Of all the guests attending an incredible patriotic celebration held by the 8th Maine Infantry Regiment in early 1864, the greatest and loudest acclaim went to the general’s lady who started running an American flag up a 100-foot flagpole.
Commanded by Col. John D. Rust, the 8th Maine spent winter 1864 on Port Royal Island in South Carolina. Now home to Beaufort Marine Corps Air Station and the gateway to Parris Island, the island’s garrison then comprised the Maine boys, the 56th New York (Capt. Eliphas Smith), a 55th Pennsylvania detachment (Capt. James S. Nesbit), the 1st South Carolina (Col. Thomas Wentworth Higginson), and Battery D, 1st U.S. Artillery (Lt. John S. Gibbs).
The overall commander was Brig. Gen. Rufus Saxton, a lesser known Civil War figure despite his receiving the Medal of Honor for meritorious conduct while leading the Harper’s Ferry garrison in late May 1862. A Deerfield Academy (Massachusetts) and West Point (’49) graduate, Saxton had served in the artillery (among other antebellum duties) in the antebellum army.
Assigned as the chief quartermaster at Hilton Head, S.C., Saxton stayed in the Southeast. Vehemently opposed to slavery, he received War Department approval to recruit former slaves for the 1st South Carolina, the first black regiment officially approved for army service on the East Coast. He insisted that regimental command go to Higginson, who with five other equally die-hard abolitionists had funded John Brown’s raid on Harper’s Ferry, Virginia.
For a reason unknown, Rust decided to schedule an official flag-raising ceremony on Port Royal Island in mid-winter 1864. The event took place on a Wednesday; based on the story published by The Ellsworth American late that month, the ceremony occurred no later than February 17, 1864.
“The day was as bright, beautiful and warm as in June” up North, observed a correspondent for The New South, the Port Royal-based newspaper published by Union postmaster Joseph H. Sears. Rust ensured that all the local muckymucks got an invite, and The New South’s first-person account suggests that Sears attended the soiree.
Arriving at Rust’s headquarters tent “about eleven” a.m., the guests “formed in a line and marched to the flag-staff[,] which was about 100 feet high and beautifully wreathed with evergreen,” the reporter noted. Soldiers had cut down a massive Southern pine, smoothed its trunk, and carefully raised the resulting flag pole into place just for this occasion.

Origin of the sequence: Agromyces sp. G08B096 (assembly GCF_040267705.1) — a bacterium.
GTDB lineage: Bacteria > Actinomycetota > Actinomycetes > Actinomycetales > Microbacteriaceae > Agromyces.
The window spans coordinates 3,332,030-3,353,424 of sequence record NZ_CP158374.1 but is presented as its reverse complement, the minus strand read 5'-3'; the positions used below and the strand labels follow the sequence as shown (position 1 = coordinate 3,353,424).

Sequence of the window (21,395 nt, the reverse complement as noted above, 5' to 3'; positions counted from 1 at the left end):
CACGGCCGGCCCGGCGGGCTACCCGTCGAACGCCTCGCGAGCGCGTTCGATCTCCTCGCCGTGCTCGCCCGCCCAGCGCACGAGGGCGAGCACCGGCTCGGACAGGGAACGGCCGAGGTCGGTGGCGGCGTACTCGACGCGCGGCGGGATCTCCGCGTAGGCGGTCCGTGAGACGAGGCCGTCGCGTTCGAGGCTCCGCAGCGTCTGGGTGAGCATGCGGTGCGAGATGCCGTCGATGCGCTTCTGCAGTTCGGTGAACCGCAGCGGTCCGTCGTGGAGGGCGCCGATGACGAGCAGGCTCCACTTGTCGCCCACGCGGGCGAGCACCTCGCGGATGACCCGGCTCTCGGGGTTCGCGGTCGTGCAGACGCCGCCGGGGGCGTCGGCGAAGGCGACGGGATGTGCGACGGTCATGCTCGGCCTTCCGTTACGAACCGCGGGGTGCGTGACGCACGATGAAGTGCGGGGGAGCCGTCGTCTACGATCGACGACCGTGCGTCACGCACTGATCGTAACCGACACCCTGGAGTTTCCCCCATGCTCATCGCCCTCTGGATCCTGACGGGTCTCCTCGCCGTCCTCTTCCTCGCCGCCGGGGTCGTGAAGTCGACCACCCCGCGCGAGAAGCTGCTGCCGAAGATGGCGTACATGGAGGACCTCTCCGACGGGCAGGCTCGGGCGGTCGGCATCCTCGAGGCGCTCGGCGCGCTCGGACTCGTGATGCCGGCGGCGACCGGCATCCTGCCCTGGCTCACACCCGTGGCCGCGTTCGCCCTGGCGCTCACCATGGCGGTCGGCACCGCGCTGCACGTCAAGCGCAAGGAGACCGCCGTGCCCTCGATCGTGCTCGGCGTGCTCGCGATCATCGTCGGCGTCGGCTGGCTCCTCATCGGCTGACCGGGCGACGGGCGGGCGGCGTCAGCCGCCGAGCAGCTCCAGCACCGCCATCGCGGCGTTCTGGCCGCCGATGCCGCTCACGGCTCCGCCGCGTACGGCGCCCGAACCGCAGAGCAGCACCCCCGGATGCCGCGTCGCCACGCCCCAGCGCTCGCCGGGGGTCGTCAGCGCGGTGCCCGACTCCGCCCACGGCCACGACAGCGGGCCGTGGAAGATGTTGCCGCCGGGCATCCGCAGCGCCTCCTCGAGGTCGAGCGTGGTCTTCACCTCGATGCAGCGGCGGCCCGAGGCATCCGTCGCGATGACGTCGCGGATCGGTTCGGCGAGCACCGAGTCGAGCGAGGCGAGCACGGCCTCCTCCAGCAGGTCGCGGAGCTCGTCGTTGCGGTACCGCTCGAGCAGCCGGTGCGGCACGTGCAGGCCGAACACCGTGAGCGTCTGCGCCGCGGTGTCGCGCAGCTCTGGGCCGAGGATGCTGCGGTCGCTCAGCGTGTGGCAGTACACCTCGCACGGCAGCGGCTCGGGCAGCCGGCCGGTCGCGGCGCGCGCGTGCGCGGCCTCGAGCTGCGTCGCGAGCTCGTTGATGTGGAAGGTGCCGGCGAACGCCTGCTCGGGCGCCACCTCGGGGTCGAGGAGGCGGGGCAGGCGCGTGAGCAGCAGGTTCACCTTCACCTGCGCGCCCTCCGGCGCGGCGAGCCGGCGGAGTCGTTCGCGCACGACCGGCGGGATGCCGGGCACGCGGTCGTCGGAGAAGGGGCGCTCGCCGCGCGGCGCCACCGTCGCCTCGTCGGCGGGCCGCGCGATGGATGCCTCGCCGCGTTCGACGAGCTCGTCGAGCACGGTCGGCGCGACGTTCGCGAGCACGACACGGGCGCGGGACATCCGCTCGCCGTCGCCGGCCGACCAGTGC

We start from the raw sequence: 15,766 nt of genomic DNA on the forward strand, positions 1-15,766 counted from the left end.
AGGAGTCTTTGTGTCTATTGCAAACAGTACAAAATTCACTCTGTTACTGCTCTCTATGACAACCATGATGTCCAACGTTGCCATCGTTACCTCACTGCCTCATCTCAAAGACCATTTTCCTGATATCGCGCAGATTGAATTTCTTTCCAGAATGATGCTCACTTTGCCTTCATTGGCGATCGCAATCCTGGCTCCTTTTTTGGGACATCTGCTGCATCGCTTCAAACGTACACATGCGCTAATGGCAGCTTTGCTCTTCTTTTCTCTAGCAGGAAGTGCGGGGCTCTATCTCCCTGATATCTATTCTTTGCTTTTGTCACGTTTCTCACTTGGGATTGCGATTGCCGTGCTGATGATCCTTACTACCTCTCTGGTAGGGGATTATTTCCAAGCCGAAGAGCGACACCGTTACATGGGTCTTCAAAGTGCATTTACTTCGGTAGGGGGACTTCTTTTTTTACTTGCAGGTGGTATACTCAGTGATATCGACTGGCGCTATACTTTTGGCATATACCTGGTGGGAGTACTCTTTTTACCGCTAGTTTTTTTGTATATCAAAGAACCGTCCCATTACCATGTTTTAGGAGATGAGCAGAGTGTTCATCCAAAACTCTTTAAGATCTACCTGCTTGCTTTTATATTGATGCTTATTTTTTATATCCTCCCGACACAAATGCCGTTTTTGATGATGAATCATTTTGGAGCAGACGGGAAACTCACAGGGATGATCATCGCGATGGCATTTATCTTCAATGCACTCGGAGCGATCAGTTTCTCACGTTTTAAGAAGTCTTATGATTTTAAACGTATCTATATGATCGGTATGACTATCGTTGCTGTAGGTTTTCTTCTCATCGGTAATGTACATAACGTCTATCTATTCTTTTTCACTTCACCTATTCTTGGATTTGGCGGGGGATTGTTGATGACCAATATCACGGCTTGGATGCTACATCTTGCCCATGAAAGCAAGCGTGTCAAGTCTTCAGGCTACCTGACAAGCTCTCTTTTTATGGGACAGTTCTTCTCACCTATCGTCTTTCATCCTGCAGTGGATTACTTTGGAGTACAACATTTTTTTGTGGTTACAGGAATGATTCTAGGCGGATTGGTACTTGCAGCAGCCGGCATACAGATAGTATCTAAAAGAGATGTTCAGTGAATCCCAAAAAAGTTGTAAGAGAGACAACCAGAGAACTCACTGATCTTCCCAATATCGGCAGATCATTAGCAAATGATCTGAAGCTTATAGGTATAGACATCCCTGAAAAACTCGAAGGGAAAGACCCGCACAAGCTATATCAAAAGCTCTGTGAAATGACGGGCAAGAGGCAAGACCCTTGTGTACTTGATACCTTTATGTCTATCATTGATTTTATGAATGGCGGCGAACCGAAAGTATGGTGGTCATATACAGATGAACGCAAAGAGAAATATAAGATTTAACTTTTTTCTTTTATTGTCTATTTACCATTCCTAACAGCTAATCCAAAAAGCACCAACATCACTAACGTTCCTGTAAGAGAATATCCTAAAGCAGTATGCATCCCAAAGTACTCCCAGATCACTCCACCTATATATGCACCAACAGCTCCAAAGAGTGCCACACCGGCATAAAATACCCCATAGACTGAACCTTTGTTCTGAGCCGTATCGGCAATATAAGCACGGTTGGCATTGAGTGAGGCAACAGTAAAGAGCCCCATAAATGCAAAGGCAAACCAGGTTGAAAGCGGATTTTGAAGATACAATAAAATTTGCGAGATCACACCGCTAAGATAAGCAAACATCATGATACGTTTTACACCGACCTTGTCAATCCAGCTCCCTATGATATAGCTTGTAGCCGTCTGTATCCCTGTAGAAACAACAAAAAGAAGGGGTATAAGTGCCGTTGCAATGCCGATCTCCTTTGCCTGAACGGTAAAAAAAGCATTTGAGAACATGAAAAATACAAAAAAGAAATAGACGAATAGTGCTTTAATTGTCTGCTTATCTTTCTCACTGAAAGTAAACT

Forming a hollow (three-sided) square around the flag pole, guests’ seats, and a speaker’s platform “covered with a carpet of the soft grey Southern moss,” the 8th Maine lads executed a precision “present arms” holding that position as an army chaplain delivered “an earnest prayer.”
Already fastened to its halyard, the American flag lay on the moss as Matilda Gordon Saxton (Rufus Saxton’s wife) stepped forward and started to run the flag up the pole. “She did [so] bravely and heroically as far as her strength would permit,” noticed the reporter, and then her husband “stepped forward to give the aid of his stronger muscle.
“Our brave stars and stripes were soon waving loyally and gracefully in the breeze,” the journalist said.
Thunder echoed across Beaufort Island as 35 cannons fired a salute, and a band broke into “sweet, patriotic music.” No such ceremony would be complete without the customary speeches, so up first stepped Higginson.
He kept his speech mercifully “short … eloquent and humourous.” Addressing the host regiment, he said “that though he had never faced the 8th Maine before, he had faced the enemy with them [in Florida], and if they would stand by him now as they did then[,] he had nothing more to ask,” the journalist reported.
“Greeted with enthusiastic cheers,” Saxton spoke next, “delivered an earnest and patriotic address,” and commented on the flag pole, comparing its height to Maine’s “own mighty forests.” The American flag stood “far above the puny palmetto,” and Saxton hoped that one day “from Maine to Texas we had one flag.”
At least five other speakers followed him, each man evidently “inspired by the occasion” as they “delivered eloquent and appropriate addresses,” the journalist said. Rust had wisely interspersed “vocal and instrumental music” between various speakers.
When the last speech faded in the Low Country air, the 8th Maine heartily cheered for President Abraham Lincoln, Vice President Hannibal Hamlin, and Matilda Saxton “for raising the flag” (she received six separate cheers). The Maine boys cheered “for the dear ones at home,” and “all parties’ participating in “a closing cheer.”
Swept up in the moment, “Rust proposed three cheers for all on our side,” the journalist reported, claiming that “it was responded to by eleven hundred throats and was followed by an immense ‘tiger.’”
With the flag raised, Rufus and Matilda Saxton led the guests “across the drill ground to a beautifully decorated impromptu dining room which seemed to have sprung up by magic during the night,” noted the journalist. After enjoying “the variety and abundance of good cheer” spread on many tables, the guests moved to benches placed “under some grand old oaks” to watch athletic contests.
The celebration ended at 4:30 p.m. “Guests began to depart,” said the eaves-dropping journalists, “and exclamations of delight and pleasure were heard on all sides.”
Sources: Flag-raising at the 8th Maine Camp, The Ellsworth American, Friday, February 26, 1864; War of the Rebellion: A Compilation of the Official Records of the Union and Confederate Armies, Vol. 35, part 1, p. 465
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